We do not want to find ourselves in a situation where a so-called Ethiopian horse would be trying to take the chestnut out of the fire on behalf of everybody else...and this horse being whipped by every idiot and his grandmother.

Yeah, America understands. No good deed goes unpunished.

Especially now that a new administration is in power here. Two and one-half years ago, when the Ethiopians went in, they at least knew they'd get support from that "cowboy" Bush.

Brother, I feel your pain.

Tainted Meddling

I must say I'm shocked at the Obama administration's actions in Somalia:

The United States has sent a shipment of weapons and ammunition to the government of Somalia, according to a U.S. official who said the move signals the Obama administration's desire to thwart a takeover of the Horn of Africa nation by Islamist rebels with alleged ties to al-Qaeda.

The shipment arrived in the capital, Mogadishu, this month, according to the official, who is helping craft a new U.S. policy on Somalia and spoke on the condition of anonymity because of the sensitivity of the matter.

"A decision was made at the highest level to ensure the government does not fall and that everything is done to strengthen government security forces to counter the rebels," the official said.

So now we meddle in a Moslem country between the government (such as it is) and opponents of the government?

We aren't worried about tainting the government of Somalia by supporting it?

Huh. It's almost as if the administration is just making stuff up as they go along.

Thursday, June 25, 2009

Why Do They Hate Us?

I find it fascinating that it is so easy for many to claim we went too far in waterboarding three al Qaeda detainees in our unjustified fear following 9/11, but that it is perfectly understandable that Iran would support terrorism and seek nuclear weapons after we branded them a member of the Axis of Evil:

Ayatollah Khamenei condemns the attacks of 9/11 and many Iranians hold candlelight vigils. After the U.S.-led war in Afghanistan topples the Taliban government, American and Iranian diplomats meet together in Bonn, with a handful of representatives from other UN members, to form a new government and constitution for Kabul. Iran also cooperates with the United Nations to repatriate nearly one million Afghan refugees residing on its soil and provides support to the Northern Alliance. The brief U.S.-Iranian cooperation ends after President Bush labels Iran as part of the “Axis of Evil” in his 2002 State of the Union.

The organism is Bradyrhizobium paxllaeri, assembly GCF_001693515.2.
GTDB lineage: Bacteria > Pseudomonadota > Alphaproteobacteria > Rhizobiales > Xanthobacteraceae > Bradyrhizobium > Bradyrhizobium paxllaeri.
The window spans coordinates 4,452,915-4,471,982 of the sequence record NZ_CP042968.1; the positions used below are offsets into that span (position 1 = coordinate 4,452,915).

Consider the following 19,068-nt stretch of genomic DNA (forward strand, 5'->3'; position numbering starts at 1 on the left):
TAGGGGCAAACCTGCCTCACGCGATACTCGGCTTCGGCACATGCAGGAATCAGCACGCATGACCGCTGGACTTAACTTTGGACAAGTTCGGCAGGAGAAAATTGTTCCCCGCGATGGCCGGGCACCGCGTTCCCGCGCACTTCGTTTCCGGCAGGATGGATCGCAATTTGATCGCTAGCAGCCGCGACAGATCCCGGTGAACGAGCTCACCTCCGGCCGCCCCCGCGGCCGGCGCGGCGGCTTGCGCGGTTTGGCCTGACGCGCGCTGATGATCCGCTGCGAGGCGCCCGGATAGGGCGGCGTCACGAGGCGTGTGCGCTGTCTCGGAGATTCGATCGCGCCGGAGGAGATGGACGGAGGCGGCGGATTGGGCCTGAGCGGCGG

This is a common belief on the left side of the aisle but is complete rubbish. Iran was our enemy before 9/11 and Iran has been our enemy since 9/11. They are evil not because we called them evil , but because they are evil. Heck, Ahmadinejad doesn't even think Obama is much different than Bush:

President Mahmoud Ahmadinejad accused Barack Obama on Thursday of behaving like his predecessor toward Iran and said there was not much point in talking to Washington unless the U.S. president apologized.

I guess that whole outreach thing isn't really clicking.

Can we sink to any depths in a clear conscience because the Iranian mullahs constantly call us the Great Satan and don't see the nuanced smart diplomacy of President Obama as any different than that cowboy Bush's policies?

Buying Into Their Delusions

There is some worry that the Obama administration will trade away our missile defenses in exchange for mutual reductions in nuclear arms in a treaty with Russia:

The Obama administration is currently focused on a deliverable for the President’s summit and, despite the best efforts of missile defense supporters in the House and Senate, appears to be considering a trade of missile defense for Russian acquiescence on a new arms reduction agreement. As Rep. Ileana Ros-Lehtinen (R-FL) said in a statement released on Wednesday, “’Arms control for arms control sake’ is what appears to be guiding these negotiations, and it simply does not work.”

Arms control just for the sake of arms control is the least of our worries. I'd have no problem with a treaty that simply reduces our nuclear missile levels. I'm fine with this even though Russia's missile strength will decline with or without a treaty--they can't afford to maintain their numbers.